Most importantly, the people who will lose their current jobs as our country and the world transition away from gas combustion and diesel engine powered vehicles that emit pollution to clean energy solutions such as electric vehicles are to be commended, thanked and sincerely supported. In many cases these brave Americans have worked at GM and the businesses GM subcontracts with for a variety of parts for many years and in many cases for generations. Make no mistake, these people, their families and communities face truly tough times transitioning into new employers, jobs and perhaps places to live. It is my hope that they will take the negative news this week and work hard to turn it into a positive by rising up to demand that leaders in their communities embrace this as an opportunity to step into the future.
Why can’t places like Lordstown, Oshawa, Detroit, White Marsh, and Warren become places that build more solar panels and related sustainable equipment than any place on the planet?
Why can’t the USA become the world’s leader in producing solar equipment, much less in installing it everywhere?
The thousands of people who face these layoffs are expert, skilled makers, they know how to conceive, assemble and ship world class products and I see no reason that, with the right leadership in their communities and our country, investing in the manufacturing of sustainable products and solutions such as solar would not only enrich these people but our country and planet!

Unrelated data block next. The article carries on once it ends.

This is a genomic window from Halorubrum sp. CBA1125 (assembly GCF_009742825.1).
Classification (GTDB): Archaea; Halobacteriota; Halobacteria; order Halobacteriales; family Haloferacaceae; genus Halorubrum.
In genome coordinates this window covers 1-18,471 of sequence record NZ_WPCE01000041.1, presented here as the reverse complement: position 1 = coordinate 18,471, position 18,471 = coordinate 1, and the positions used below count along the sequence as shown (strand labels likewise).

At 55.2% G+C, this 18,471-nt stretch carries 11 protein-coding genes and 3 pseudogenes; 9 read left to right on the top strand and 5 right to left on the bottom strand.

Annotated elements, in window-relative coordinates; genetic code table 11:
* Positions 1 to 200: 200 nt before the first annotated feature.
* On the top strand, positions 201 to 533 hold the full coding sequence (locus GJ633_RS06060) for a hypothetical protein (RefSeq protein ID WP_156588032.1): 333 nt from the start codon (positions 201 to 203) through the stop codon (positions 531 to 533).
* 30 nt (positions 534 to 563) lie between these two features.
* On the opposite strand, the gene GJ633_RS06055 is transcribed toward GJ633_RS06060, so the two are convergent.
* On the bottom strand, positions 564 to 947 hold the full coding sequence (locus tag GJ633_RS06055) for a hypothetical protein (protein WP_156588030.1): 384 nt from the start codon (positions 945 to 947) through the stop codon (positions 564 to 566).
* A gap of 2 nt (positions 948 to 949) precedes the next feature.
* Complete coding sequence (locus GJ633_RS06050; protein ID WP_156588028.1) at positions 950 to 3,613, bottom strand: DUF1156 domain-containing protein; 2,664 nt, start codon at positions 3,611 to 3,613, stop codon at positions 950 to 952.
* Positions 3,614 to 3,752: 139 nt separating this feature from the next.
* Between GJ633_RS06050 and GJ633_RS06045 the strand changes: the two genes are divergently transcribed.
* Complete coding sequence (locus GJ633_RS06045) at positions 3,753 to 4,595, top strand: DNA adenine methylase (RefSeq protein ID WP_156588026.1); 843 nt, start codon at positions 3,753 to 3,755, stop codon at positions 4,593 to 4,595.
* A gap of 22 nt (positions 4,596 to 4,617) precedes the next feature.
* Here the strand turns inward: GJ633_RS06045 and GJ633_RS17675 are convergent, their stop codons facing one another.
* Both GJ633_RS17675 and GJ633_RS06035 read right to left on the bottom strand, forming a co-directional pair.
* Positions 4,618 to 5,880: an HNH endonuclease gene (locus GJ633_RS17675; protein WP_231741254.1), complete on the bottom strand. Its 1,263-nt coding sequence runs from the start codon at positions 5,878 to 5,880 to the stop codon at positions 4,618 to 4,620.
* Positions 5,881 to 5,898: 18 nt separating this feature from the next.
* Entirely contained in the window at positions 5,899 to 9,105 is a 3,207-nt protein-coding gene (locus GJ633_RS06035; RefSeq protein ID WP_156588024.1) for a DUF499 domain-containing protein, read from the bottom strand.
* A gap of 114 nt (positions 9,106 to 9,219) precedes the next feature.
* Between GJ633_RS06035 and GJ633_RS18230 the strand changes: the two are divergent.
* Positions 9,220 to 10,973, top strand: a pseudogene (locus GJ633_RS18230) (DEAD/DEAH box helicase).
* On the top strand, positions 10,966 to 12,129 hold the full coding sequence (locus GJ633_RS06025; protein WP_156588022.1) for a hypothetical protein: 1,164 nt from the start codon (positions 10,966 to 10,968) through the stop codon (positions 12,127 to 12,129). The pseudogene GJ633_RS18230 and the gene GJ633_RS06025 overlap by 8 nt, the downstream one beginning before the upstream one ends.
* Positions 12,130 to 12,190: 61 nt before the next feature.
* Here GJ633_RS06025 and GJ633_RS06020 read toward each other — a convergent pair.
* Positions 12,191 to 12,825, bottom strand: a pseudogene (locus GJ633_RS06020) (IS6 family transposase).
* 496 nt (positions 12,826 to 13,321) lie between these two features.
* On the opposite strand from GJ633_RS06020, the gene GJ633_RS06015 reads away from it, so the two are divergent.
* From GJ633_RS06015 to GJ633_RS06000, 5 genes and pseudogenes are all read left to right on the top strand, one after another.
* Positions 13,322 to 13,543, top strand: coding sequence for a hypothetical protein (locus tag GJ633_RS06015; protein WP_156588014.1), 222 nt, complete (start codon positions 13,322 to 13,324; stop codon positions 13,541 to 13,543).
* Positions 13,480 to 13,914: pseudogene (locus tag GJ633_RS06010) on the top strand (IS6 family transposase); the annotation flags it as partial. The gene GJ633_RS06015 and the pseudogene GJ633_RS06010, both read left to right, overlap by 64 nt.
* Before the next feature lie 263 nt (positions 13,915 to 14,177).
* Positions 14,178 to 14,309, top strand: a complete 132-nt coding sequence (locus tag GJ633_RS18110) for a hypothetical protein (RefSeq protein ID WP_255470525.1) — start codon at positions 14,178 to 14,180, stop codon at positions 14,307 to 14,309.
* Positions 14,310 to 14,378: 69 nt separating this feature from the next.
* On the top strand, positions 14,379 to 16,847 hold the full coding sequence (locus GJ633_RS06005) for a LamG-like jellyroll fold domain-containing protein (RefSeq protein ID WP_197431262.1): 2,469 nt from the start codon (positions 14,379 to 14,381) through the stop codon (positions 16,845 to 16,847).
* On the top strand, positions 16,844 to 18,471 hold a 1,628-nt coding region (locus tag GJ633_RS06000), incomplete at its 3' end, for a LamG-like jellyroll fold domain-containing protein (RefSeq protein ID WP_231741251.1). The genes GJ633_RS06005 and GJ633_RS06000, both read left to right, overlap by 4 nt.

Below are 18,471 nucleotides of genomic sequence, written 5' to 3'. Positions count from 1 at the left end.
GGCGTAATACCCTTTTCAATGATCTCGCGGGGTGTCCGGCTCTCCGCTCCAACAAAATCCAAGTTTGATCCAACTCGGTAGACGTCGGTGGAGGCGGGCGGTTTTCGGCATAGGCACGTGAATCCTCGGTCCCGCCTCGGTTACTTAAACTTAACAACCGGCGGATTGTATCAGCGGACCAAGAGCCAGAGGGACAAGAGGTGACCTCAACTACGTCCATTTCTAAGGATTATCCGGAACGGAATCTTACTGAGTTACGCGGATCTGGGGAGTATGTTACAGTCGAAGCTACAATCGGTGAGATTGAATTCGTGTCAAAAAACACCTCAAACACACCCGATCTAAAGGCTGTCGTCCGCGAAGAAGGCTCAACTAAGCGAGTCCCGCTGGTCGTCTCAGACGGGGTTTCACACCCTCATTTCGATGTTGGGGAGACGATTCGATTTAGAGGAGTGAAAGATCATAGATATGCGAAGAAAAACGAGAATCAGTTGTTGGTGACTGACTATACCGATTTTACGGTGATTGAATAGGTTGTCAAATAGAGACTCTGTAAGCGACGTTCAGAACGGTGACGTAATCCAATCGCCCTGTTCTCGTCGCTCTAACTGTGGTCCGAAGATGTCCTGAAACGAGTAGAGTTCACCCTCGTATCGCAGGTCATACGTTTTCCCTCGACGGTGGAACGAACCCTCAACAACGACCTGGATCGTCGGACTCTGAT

There is, of course, a perfect example of how one industry had no choice but to transition long ago. It’s a topic I’ve written about before (click here). Think back on our history to a time when people traveled by horse drawn carriages, buggies and wagons when a change came along that threatened their jobs and futures. That threat was called the automobile. The advent of new technology did not lead to our country collapsing but required people to transition their skills from raising and caring for horses, building and maintaining wagons, carriages and buggies to over a century of great jobs in the new auto industry. My point is that we have done this before and we can certainly do it again.
And that’s exactly what should happen here, these communities and those impacted will, I hope, blaze the trail into America’s future of sustainable energy and every one of us should proudly and quickly support them along the way by demanding that our government provide economic help to businesses that want to create sustainable products/jobs, training for people to learn new skills and, for crying out loud, the widespread implementation of solar power and other truly clean energy solutions and the jobs that go with them all over our country.
Let us not see the recent climate report or of these layoffs as “bad” news but as opportunity. An opportunity to embrace a future of clean energy, to support our fellow Americans in helping us transition into that future and as a vivid example that political rhetoric, fake promises and lies have no place in our climate change discussion, nor in any other place in these United States.